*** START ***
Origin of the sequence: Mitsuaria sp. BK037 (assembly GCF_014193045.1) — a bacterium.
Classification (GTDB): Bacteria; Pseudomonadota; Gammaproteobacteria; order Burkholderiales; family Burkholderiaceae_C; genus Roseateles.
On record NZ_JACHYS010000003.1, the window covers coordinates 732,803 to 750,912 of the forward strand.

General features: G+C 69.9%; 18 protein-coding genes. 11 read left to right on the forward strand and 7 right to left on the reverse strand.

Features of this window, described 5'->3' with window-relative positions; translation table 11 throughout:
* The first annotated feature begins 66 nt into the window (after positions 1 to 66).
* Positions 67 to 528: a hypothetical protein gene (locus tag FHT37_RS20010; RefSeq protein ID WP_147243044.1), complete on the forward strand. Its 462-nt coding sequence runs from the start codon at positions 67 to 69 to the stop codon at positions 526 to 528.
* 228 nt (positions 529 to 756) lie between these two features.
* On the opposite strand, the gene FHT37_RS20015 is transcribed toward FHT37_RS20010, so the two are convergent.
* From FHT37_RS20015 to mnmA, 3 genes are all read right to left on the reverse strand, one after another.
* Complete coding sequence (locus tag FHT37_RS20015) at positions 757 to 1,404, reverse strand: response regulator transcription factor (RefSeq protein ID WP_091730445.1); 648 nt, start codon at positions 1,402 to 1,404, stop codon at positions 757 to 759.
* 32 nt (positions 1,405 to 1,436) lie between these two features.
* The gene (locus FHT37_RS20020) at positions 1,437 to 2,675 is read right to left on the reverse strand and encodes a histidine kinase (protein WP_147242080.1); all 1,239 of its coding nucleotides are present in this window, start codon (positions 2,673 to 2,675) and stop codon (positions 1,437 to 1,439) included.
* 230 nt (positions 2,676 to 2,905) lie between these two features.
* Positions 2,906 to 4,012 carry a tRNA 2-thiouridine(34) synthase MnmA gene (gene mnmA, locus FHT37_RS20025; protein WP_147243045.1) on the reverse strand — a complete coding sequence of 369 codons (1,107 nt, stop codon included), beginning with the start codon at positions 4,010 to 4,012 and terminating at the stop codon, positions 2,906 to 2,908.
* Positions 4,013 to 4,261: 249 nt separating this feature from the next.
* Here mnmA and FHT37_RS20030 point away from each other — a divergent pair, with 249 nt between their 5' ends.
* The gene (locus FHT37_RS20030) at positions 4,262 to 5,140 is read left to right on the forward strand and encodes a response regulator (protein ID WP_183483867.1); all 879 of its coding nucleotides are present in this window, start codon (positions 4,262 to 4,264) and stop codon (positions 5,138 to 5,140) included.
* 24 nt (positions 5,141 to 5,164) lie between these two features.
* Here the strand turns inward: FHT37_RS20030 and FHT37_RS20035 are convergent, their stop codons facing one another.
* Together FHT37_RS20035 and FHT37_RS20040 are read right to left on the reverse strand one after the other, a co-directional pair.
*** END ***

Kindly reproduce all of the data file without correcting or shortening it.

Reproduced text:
Origin of the sequence: Mitsuaria sp. BK037 (assembly GCF_014193045.1) — a bacterium.
Classification (GTDB): Bacteria; Pseudomonadota; Gammaproteobacteria; order Burkholderiales; family Burkholderiaceae_C; genus Roseateles.
On record NZ_JACHYS010000003.1, the window covers coordinates 732,803 to 750,912 of the forward strand.

General features: G+C 69.9%; 18 protein-coding genes. 11 read left to right on the forward strand and 7 right to left on the reverse strand.

Features of this window, described 5'->3' with window-relative positions; translation table 11 throughout:
* The first annotated feature begins 66 nt into the window (after positions 1 to 66).
* Positions 67 to 528: a hypothetical protein gene (locus tag FHT37_RS20010; RefSeq protein ID WP_147243044.1), complete on the forward strand. Its 462-nt coding sequence runs from the start codon at positions 67 to 69 to the stop codon at positions 526 to 528.
* 228 nt (positions 529 to 756) lie between these two features.
* On the opposite strand, the gene FHT37_RS20015 is transcribed toward FHT37_RS20010, so the two are convergent.
* From FHT37_RS20015 to mnmA, 3 genes are all read right to left on the reverse strand, one after another.
* Complete coding sequence (locus tag FHT37_RS20015) at positions 757 to 1,404, reverse strand: response regulator transcription factor (RefSeq protein ID WP_091730445.1); 648 nt, start codon at positions 1,402 to 1,404, stop codon at positions 757 to 759.
* 32 nt (positions 1,405 to 1,436) lie between these two features.
* The gene (locus FHT37_RS20020) at positions 1,437 to 2,675 is read right to left on the reverse strand and encodes a histidine kinase (protein WP_147242080.1); all 1,239 of its coding nucleotides are present in this window, start codon (positions 2,673 to 2,675) and stop codon (positions 1,437 to 1,439) included.
* 230 nt (positions 2,676 to 2,905) lie between these two features.
* Positions 2,906 to 4,012 carry a tRNA 2-thiouridine(34) synthase MnmA gene (gene mnmA, locus FHT37_RS20025; protein WP_147243045.1) on the reverse strand — a complete coding sequence of 369 codons (1,107 nt, stop codon included), beginning with the start codon at positions 4,010 to 4,012 and terminating at the stop codon, positions 2,906 to 2,908.
* Positions 4,013 to 4,261: 249 nt separating this feature from the next.
* Here mnmA and FHT37_RS20030 point away from each other — a divergent pair, with 249 nt between their 5' ends.
* The gene (locus FHT37_RS20030) at positions 4,262 to 5,140 is read left to right on the forward strand and encodes a response regulator (protein ID WP_183483867.1); all 879 of its coding nucleotides are present in this window, start codon (positions 4,262 to 4,264) and stop codon (positions 5,138 to 5,140) included.
* 24 nt (positions 5,141 to 5,164) lie between these two features.
* Here the strand turns inward: FHT37_RS20030 and FHT37_RS20035 are convergent, their stop codons facing one another.
* Together FHT37_RS20035 and FHT37_RS20040 are read right to left on the reverse strand one after the other, a co-directional pair.